What Student Vets Need To Know

The Forever GI Bill will change things for student vets this school year; here’s what you need to know

 

Your Post-9/11 GI Bill benefits could look a little different this school year. In this picture, student veterans study at Rutgers University. (Nick Romanenko/Rutgers)

If you’re a student using the Post−9/11 GI Bill, the stipend you receive for rent each month could look a little different this fall.

That’s because the Veterans Affairs Department will begin calculating housing allowances based on where students take the most classes — a change from current policy, which uses the ZIP code of a school’s main campus.

The change comes as part of a robust set of reforms to veteran education benefits that became law under the Forever GI Bill last August. Among the bill’s most popular provisions are the elimination of a requirement that vets must use their GI Bill benefits within 15 years of separating.

The law has also made active-duty service members on the GI Bill eligible for a housing stipend the day after they get out of the military, instead of the next month, VA spokeswoman Ann Richardson said at a recent military education conference.

Additionally, housing stipends have decreased slightly — a cost-saving measure that, over five years, will help pay for the Forever GI Bill’s expansions, lawmakers have said. This change, which went into effect in January, brings veterans’ housing stipends on par with what active-duty service members with dependents receive at the E−5 rate. This change only applies to service members who have enrolled in GI Bill benefits since Jan. 1; anyone receiving the benefit before then will not see a change.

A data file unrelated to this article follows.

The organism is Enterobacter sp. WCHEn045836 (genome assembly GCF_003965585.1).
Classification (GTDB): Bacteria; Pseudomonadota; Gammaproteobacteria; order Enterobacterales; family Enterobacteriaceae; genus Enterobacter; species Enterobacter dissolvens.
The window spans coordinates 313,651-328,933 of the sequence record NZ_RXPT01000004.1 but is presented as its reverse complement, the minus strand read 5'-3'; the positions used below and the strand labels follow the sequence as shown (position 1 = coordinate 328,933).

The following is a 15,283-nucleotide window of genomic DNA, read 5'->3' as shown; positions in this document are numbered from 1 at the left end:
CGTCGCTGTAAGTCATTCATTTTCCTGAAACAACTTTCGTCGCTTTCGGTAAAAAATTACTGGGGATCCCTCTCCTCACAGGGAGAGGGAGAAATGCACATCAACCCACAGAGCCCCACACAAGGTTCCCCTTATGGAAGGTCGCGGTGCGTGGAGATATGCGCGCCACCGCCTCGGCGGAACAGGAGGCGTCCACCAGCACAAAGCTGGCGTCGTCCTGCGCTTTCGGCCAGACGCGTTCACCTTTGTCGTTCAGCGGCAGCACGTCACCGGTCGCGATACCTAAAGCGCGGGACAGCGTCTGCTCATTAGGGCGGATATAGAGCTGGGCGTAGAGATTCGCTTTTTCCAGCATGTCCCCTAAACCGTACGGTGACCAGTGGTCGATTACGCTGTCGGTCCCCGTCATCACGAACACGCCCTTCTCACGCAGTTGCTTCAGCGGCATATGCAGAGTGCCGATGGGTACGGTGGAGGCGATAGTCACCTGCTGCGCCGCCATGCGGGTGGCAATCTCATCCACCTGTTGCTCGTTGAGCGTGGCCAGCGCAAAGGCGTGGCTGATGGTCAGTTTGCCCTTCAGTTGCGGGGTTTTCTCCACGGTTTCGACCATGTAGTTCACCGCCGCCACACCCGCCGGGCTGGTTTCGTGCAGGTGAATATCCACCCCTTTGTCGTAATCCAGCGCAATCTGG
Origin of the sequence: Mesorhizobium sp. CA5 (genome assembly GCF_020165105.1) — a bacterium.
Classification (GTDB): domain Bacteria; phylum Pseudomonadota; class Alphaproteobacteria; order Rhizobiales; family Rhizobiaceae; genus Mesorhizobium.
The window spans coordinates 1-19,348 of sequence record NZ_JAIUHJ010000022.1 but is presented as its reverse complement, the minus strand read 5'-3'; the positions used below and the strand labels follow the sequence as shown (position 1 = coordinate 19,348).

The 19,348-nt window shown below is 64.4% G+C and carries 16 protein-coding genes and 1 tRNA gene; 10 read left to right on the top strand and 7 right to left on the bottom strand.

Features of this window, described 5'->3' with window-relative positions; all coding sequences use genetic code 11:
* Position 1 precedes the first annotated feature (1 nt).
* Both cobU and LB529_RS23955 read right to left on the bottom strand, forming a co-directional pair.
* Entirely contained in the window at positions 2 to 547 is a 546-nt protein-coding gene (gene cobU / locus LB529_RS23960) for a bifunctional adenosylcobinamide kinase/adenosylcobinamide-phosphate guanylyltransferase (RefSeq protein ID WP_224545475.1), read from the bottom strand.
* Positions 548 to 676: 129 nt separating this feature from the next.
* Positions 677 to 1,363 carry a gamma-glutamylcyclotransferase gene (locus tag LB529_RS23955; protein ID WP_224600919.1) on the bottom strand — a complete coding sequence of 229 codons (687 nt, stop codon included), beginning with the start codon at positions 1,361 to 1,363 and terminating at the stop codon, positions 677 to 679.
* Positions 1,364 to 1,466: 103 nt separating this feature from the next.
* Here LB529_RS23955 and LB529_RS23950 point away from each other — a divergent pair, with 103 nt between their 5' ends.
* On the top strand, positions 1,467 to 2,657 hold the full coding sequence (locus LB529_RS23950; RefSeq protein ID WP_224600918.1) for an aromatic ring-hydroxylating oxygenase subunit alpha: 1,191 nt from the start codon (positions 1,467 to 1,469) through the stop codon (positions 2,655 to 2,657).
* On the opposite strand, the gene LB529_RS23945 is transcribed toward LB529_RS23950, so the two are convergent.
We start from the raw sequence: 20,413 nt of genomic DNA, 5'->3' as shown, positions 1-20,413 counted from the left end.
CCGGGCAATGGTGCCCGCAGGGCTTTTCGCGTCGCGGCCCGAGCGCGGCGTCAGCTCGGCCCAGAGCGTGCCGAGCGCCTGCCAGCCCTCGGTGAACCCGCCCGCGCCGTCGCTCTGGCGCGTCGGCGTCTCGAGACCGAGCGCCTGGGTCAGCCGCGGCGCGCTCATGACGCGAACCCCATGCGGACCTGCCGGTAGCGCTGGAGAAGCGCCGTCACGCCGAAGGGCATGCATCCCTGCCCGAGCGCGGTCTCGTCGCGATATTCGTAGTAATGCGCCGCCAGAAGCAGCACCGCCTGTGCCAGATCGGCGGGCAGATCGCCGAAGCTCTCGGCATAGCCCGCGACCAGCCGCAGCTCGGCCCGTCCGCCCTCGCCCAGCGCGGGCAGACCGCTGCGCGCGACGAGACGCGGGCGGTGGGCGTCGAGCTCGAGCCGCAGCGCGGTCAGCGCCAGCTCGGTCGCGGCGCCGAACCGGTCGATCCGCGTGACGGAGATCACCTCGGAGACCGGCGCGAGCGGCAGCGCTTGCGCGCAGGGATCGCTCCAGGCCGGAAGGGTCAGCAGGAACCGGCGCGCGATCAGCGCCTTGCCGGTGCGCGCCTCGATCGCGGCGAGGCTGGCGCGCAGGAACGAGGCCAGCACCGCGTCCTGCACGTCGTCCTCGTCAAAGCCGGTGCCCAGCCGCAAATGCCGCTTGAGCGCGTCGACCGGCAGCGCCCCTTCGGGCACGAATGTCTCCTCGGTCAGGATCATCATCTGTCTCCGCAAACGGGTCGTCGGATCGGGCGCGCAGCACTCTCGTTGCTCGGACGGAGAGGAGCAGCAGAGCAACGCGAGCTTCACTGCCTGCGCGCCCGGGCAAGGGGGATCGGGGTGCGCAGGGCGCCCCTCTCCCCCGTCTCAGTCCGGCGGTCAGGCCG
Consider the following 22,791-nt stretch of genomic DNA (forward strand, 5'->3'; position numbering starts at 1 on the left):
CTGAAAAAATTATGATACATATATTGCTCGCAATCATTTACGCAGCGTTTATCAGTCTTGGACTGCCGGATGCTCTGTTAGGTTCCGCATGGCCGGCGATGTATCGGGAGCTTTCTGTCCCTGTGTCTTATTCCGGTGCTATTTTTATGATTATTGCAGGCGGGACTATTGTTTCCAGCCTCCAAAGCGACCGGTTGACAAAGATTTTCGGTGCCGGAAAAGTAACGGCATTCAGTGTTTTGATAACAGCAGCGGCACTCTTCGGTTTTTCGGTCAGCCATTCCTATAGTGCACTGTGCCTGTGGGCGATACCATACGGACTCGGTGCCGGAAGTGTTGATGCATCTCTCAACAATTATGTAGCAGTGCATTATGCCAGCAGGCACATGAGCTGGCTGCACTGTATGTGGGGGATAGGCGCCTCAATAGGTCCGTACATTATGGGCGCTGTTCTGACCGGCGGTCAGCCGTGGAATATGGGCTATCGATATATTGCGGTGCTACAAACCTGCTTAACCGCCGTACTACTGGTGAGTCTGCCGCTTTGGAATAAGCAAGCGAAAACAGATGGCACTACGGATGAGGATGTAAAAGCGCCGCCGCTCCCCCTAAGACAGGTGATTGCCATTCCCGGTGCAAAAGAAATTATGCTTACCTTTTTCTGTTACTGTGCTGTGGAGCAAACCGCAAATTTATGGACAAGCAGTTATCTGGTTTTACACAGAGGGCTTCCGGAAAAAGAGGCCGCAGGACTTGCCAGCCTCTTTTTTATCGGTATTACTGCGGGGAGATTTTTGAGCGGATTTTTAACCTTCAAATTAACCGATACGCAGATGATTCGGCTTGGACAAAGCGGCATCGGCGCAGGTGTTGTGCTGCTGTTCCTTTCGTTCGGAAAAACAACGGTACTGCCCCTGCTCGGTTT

Richardson called the housing allowance changes “kind of a big deal.”

“There’s a lot more work for (school certifying officials), I’m not going to lie,” she said. “Of course, we’re working on the IT that has to be changed as well. Hopefully, we’ll get through it together.”

The VA has had technical difficulties implementing the housing stipend changes by the Aug. 1 deadline, but officials say the new system should be ready to go by mid-August. In the meantime, veterans who attend the majority of their classes at a location other than the school’s main campus could get under or overpaid on their first check.

Also starting this fall, post-9/11 Purple Heart recipients will be eligible to receive 100 percent of GI Bill benefits regardless of how long they served. This includes coverage of tuition at a public school’s in-state rate for 36 months, as well as book and housing stipends. This group, as well as surviving dependents using the Fry Scholarship, will also be eligible for Yellow Ribbon, a voluntary program in which schools and the VA split tuition costs not covered by the GI Bill. Active-duty service members will be able to use Yellow Ribbon starting in 2022.

Reservists will continue to receive their monthly housing allowance under the GI Bill on a prorated rate for any month during which they are activated, preventing them from losing a whole month’s worth of funds.

Surviving family members receiving benefits through the Survivors’ and Dependents’ Educational Assistance Program will get more money but less time to use the benefits under the Forever GI Bill changes. Their monthly education stipends will increase by $200 in October, but starting in August, new enrollees will be eligible for 36 months of education benefits, rather than 45. If a dependent who received transferred benefits dies before using all of the benefits, the Forever GI Bill gives the service member or veteran the ability to transfer remaining benefits to another dependent. This provision, which also goes into effect this year, will apply to all deaths since 2009.

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